BERLIN (AFP) - Germany have called on Fifa to explain what impact Tuesday's announcement that the 2022 World Cup is set to be held in November and December will have on European football.
A taskforce from world football's governing body Fifa has recommended the 2022 finals in Qatar should be played in November and December - right in the middle of the European season.
The switch comes down to common sense as June and July temperatures in Qatar can exceed 40 Celsius, while they drop to around 25C in November and December.
The proposal, which includes shortening the tournament by a few days and holding the World Cup final on December 23, is set to be ratified by Fifa's executive committee in Zurich on March 19, 2020.
But the German Football League's (DFL) boss has said Fifa must now prove that a winter World Cup is viable.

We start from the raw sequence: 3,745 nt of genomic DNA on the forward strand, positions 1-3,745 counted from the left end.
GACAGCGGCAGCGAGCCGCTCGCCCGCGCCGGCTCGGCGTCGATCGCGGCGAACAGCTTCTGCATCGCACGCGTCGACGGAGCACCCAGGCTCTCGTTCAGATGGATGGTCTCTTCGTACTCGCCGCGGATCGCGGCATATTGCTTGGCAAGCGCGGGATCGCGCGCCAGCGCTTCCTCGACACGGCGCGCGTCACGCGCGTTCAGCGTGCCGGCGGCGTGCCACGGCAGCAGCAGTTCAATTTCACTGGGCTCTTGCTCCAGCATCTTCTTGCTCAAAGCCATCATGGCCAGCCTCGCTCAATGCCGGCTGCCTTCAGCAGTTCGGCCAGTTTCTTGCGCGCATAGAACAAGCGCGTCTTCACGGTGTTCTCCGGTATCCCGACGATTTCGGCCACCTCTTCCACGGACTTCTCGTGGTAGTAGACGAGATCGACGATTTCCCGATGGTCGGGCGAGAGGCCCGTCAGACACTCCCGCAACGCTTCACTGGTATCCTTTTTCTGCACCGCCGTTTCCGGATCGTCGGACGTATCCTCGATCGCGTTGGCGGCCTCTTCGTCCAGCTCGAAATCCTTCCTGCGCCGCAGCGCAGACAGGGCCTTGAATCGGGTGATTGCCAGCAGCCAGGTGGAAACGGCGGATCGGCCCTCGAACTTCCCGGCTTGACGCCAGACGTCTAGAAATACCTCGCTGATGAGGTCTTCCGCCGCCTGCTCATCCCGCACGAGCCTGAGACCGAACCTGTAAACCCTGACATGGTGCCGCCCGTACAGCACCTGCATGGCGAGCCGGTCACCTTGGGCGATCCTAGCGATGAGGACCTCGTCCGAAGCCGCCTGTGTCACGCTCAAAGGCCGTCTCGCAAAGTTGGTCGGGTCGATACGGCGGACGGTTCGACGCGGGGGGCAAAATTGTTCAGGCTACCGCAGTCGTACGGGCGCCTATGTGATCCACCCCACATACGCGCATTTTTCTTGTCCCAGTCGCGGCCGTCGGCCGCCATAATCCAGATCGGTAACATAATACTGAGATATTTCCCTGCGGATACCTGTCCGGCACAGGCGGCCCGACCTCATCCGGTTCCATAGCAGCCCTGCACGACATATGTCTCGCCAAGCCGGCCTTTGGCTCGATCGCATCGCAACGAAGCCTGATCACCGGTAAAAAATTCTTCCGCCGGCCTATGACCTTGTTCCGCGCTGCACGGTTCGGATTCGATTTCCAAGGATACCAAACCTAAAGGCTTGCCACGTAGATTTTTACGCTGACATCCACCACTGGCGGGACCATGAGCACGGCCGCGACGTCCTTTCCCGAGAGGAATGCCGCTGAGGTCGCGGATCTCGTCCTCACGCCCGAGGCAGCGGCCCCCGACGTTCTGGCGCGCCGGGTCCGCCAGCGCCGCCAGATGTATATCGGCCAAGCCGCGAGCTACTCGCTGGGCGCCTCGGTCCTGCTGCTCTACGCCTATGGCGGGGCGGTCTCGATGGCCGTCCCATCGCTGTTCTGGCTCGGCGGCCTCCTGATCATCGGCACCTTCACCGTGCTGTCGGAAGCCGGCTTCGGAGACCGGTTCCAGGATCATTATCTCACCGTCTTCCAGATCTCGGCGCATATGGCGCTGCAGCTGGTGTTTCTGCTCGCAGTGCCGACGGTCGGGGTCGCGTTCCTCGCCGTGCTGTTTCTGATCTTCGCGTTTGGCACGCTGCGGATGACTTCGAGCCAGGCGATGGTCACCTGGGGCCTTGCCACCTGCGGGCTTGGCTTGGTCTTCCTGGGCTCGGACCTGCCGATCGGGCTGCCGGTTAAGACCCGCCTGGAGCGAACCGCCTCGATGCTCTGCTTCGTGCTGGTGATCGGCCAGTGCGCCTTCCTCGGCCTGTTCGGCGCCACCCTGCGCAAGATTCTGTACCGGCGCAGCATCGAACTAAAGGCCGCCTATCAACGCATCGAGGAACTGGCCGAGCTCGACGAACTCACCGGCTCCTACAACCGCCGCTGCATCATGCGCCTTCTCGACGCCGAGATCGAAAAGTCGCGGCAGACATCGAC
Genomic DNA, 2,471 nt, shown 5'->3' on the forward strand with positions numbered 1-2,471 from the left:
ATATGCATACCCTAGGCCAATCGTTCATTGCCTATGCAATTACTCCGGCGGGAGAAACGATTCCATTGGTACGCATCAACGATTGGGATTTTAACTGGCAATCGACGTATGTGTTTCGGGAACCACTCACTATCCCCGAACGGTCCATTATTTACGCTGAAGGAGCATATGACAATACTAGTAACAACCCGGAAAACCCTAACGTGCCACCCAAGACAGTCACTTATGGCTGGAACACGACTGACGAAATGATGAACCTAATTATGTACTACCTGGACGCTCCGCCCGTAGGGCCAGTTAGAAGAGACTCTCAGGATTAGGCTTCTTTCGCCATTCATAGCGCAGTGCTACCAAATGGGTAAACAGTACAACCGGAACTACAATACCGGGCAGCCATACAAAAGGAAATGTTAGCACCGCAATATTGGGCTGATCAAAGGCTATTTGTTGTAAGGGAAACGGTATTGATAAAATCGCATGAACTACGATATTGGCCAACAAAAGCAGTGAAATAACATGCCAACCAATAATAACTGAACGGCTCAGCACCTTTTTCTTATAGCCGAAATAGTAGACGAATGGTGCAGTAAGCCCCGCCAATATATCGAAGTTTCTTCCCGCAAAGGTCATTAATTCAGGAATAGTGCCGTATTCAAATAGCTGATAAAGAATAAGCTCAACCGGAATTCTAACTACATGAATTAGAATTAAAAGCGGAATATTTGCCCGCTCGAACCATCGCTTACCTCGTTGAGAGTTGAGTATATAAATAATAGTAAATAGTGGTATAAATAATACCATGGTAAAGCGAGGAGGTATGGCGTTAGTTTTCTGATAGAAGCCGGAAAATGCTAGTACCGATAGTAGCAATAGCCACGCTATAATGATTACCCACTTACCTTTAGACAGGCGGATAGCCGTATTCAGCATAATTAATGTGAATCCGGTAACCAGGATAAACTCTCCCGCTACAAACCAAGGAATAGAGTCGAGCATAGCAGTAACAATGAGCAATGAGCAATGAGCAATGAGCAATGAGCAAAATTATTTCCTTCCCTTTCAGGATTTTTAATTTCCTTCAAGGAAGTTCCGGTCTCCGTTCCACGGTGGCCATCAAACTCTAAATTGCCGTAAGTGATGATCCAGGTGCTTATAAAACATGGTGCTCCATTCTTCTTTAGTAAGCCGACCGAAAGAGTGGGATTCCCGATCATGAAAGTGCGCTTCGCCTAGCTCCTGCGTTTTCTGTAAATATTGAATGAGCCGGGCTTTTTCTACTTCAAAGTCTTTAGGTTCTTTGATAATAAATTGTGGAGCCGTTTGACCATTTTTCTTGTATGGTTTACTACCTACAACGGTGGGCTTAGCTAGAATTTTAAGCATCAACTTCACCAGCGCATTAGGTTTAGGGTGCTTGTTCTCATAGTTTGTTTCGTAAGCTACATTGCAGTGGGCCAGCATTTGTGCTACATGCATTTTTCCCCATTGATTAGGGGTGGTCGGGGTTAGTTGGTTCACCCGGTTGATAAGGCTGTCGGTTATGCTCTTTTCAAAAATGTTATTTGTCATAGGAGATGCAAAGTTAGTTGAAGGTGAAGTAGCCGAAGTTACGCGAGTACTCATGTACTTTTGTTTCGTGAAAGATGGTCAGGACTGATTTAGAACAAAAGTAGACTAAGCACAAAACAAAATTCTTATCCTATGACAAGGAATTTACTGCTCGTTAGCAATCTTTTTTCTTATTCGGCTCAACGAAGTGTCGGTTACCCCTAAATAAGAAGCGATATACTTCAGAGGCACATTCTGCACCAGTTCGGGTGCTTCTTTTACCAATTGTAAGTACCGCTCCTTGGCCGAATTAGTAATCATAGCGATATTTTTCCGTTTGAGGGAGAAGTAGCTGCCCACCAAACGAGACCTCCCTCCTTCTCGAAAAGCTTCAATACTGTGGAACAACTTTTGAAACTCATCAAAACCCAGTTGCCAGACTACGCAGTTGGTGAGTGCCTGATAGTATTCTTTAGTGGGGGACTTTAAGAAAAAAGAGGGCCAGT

"Fifa now has to demonstrate how a solution will work looking at all aspects of the proposal," said DFL boss Andreas Retting.
"Holding the World Cup in these months represents not only an organisational, but a financial burden for the European leagues, so the suggestion of a timeframe alone is not enough.
"We also have to look at the load put on the top players.
"A shortened event cannot mean the same number of matches are played in a shorter amount of time." Wolfgang Niersbach, the president of the German Football Association (DFB), echoed Retting's sentiments.
"Now the schedulers are being asked to find the best possible solution, which will certainly not be easy, but also not impossible," he said.
"It is hard to get used to the idea that a World Cup final could be held just before Christmas." Karl-Heinz Rummenigge, chairman of the European Clubs Association, added that European clubs and leagues cannot be expected to bear the costs for any rescheduling.
"We expect the clubs to be compensated for the damage that a final decision would cause," said the Bayern Munich chairman.
"For the football family, the rescheduling of the 2022 World Cup, presents a very difficult and challenging task, which will require a huge compromise."